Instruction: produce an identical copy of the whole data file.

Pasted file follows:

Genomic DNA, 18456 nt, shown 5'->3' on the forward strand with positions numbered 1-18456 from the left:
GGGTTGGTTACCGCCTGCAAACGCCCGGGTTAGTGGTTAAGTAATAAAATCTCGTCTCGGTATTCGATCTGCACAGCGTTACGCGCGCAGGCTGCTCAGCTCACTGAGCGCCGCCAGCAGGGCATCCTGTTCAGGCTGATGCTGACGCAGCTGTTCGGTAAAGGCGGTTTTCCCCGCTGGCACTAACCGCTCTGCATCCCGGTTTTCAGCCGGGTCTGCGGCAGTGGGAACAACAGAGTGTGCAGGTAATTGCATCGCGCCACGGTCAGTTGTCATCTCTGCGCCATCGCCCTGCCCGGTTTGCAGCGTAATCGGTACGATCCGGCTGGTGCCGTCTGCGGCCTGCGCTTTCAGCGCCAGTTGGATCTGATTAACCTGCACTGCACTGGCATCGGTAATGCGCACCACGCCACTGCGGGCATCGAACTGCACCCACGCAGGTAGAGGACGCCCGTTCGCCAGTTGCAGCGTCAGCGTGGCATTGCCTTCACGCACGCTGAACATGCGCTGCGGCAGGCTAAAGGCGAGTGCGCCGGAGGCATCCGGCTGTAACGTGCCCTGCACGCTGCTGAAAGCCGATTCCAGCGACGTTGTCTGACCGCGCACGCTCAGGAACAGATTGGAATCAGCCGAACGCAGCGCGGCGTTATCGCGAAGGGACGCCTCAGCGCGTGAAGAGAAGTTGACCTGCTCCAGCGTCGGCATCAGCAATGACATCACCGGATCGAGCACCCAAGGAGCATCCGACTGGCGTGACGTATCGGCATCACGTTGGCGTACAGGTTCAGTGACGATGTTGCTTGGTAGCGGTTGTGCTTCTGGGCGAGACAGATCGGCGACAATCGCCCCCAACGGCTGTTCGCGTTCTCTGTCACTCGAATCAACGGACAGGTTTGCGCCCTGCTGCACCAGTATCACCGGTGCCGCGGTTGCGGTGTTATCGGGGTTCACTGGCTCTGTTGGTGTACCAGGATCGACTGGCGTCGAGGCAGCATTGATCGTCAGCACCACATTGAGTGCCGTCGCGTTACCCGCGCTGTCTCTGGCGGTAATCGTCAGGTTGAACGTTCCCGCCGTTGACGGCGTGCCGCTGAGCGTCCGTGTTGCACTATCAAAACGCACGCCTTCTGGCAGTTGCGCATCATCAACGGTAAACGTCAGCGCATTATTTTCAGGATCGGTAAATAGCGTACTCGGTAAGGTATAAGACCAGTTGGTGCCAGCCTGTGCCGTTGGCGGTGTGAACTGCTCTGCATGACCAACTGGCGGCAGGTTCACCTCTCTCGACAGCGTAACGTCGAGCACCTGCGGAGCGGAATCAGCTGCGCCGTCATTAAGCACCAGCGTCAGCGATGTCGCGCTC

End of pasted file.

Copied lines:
Genomic DNA, 18456 nt, shown 5'->3' on the forward strand with positions numbered 1-18456 from the left:
GGGTTGGTTACCGCCTGCAAACGCCCGGGTTAGTGGTTAAGTAATAAAATCTCGTCTCGGTATTCGATCTGCACAGCGTTACGCGCGCAGGCTGCTCAGCTCACTGAGCGCCGCCAGCAGGGCATCCTGTTCAGGCTGATGCTGACGCAGCTGTTCGGTAAAGGCGGTTTTCCCCGCTGGCACTAACCGCTCTGCATCCCGGTTTTCAGCCGGGTCTGCGGCAGTGGGAACAACAGAGTGTGCAGGTAATTGCATCGCGCCACGGTCAGTTGTCATCTCTGCGCCATCGCCCTGCCCGGTTTGCAGCGTAATCGGTACGATCCGGCTGGTGCCGTCTGCGGCCTGCGCTTTCAGCGCCAGTTGGATCTGATTAACCTGCACTGCACTGGCATCGGTAATGCGCACCACGCCACTGCGGGCATCGAACTGCACCCACGCAGGTAGAGGACGCCCGTTCGCCAGTTGCAGCGTCAGCGTGGCATTGCCTTCACGCACGCTGAACATGCGCTGCGGCAGGCTAAAGGCGAGTGCGCCGGAGGCATCCGGCTGTAACGTGCCCTGCACGCTGCTGAAAGCCGATTCCAGCGACGTTGTCTGACCGCGCACGCTCAGGAACAGATTGGAATCAGCCGAACGCAGCGCGGCGTTATCGCGAAGGGACGCCTCAGCGCGTGAAGAGAAGTTGACCTGCTCCAGCGTCGGCATCAGCAATGACATCACCGGATCGAGCACCCAAGGAGCATCCGACTGGCGTGACGTATCGGCATCACGTTGGCGTACAGGTTCAGTGACGATGTTGCTTGGTAGCGGTTGTGCTTCTGGGCGAGACAGATCGGCGACAATCGCCCCCAACGGCTGTTCGCGTTCTCTGTCACTCGAATCAACGGACAGGTTTGCGCCCTGCTGCACCAGTATCACCGGTGCCGCGGTTGCGGTGTTATCGGGGTTCACTGGCTCTGTTGGTGTACCAGGATCGACTGGCGTCGAGGCAGCATTGATCGTCAGCACCACATTGAGTGCCGTCGCGTTACCCGCGCTGTCTCTGGCGGTAATCGTCAGGTTGAACGTTCCCGCCGTTGACGGCGTGCCGCTGAGCGTCCGTGTTGCACTATCAAAACGCACGCCTTCTGGCAGTTGCGCATCATCAACGGTAAACGTCAGCGCATTATTTTCAGGATCGGTAAATAGCGTACTCGGTAAGGTATAAGACCAGTTGGTGCCAGCCTGTGCCGTTGGCGGTGTGAACTGCTCTGCATGACCAACTGGCGGCAGGTTCACCTCTCTCGACAGCGTAACGTCGAGCACCTGCGGAGCGGAATCAGCTGCGCCGTCATTAAGCACCAGCGTCAGCGATGTCGCGCTC